Everything You Need to Know About a Ranch Style House

Ranch style house with pool and greenery.

Stocksy/Trinette Reed

With their easy upkeep, affordable price, and classic midcentury style, ranch-style homes have long been a popular choice for first-time home owners and people looking to downsize—and are now attracting attention from buyers seeking a more minimalistic lifestyle.

Even though there’s plenty of different styles of ranch-style homes, they all share a few iconic elements. 

What Is a Ranch Style House?

A traditional ranch style house is a single-story house frequently built with an open-concept layout, large windows, a low-pitched room, and a devoted patio space. Though the house is single-story, many feature a garage and finished basement space.

Architectural Characteristics of Ranch Homes

Ranch-style house with lush green lawn featuring two adirondack chairs and tree

Jumping Rocks/Getty Images

Single Story 

Nearly all ranch homes are laid out on one floor, with the exception of raised and split-level styles—we’ll get to those in a bit. They are laid out in a U-shaped, L-shaped, or asymmetrical rectangular floor plan.

Open Concept

Ranch style architecture prizes an open flow between rooms with easy access to all areas of the house from the main living area. The living room, dining room, and kitchen are usually combined into one large, single space with bedrooms, bathrooms, and, often, attached garages connected via short hallways. 

Sliding Glass Patio Doors

Open concept kitchen that lead to outdoor patio.

Design: Pure Salt Interiors (@puresaltinteriors); Photo: Vanessa Lentine (@vlentine)

No matter the size of the plot, ranch houses always have some sort of outdoor space, be it a deck, patio, or lawn. The yard is considered just as much a part of the open floor plan as the rooms are. Large sliding doors are meant to let the outside in, flooding the house with natural light and creating easy, seamless transitions between indoor and outdoor areas.

When the weather is nice, these doors can be kept open to fill the house with fresh, clean air. With easy access to the backyard from the kitchen, ranch houses are excellent choices for people who love outdoor entertaining.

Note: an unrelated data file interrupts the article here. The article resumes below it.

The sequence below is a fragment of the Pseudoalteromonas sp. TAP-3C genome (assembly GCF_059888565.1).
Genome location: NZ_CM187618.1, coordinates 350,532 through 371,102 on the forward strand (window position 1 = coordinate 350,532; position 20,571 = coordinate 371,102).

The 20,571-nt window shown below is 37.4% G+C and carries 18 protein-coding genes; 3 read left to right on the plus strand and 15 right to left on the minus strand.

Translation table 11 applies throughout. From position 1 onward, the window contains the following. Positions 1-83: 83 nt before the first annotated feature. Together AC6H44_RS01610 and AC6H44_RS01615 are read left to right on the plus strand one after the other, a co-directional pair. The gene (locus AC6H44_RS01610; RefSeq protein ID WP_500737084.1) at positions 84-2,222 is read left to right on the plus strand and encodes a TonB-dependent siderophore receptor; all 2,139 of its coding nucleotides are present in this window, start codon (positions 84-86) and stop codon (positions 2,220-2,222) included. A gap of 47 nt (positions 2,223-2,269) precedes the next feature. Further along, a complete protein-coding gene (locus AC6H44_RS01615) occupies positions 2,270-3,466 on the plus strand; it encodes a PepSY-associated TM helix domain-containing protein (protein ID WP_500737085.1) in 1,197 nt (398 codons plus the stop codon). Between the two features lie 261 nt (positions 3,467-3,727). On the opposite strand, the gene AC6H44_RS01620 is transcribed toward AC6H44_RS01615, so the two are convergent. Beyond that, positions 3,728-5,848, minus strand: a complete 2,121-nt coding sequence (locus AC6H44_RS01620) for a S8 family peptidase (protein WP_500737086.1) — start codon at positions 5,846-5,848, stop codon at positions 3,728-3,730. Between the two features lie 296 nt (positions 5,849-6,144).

Low-Pitched Roofs

In keeping with their low-profile look, ranch roofs are low-pitched with wide eaves that extend past the exterior walls of the house. Ranch houses have little or no attic space, but what they lack in storage, the gain in lower heating and cooling costs. Another eco-friendly asset, low-pitched roofs are also ideal for solar panel installation. 

The Different Styles of Ranch Houses

There are many styles of ranch houses that put different spins on similar themes or merge them with like architectural styles, such as craftsman houses. When searching for a new ranch home, there are five major styles you’ll likely come across. 

California Ranch 

All ranch houses can trace their roots to the homes that sprung up in California in the 1920s and 30s, which, in turn, can trace their roots to Spanish and Mexican architecture. California ranches are Spanish influenced, with decorative exteriors that can range from subtle to flashy. 

Storybook Ranch 

This style was also popular in 1920s and 30s California, replacing the Spanish-influenced designs with ornate, baroque designs inspired by fairytales and cozy cottages. Storybook ranch homes might eschew low-pitched roofs for steep gabled ones covered in thatched shingles, brick or stone exteriors, decorative chimneys, and tall, narrow windows. 

Suburban Ranch 

As the name implies, these houses essentially invented suburbia during the housing shortage of post-World War II America, since their clean, simple designs were easy to replicate. These are normally the smallest of the ranch homes, with a simple, minimalist exterior, an open concept interior, and built on concrete slab foundations. 

Raised Ranch

These may also be called split-entry ranches—not to be confused with split-level ranches—and almost always have two floors. The entryway features a staircase that connects the two levels, with the kitchen, living area, bathroom, and bedrooms on the upstairs level, plus a garage and finished basement on the lower floor. 

Split-Level Ranch  

Like raised ranch homes, split-level ranch homes also have multiple floors linked by an entryway staircase, but with three levels instead of two. They have an asymmetrical exterior which, like suburban ranches, are extremely simple, designed for function over form.

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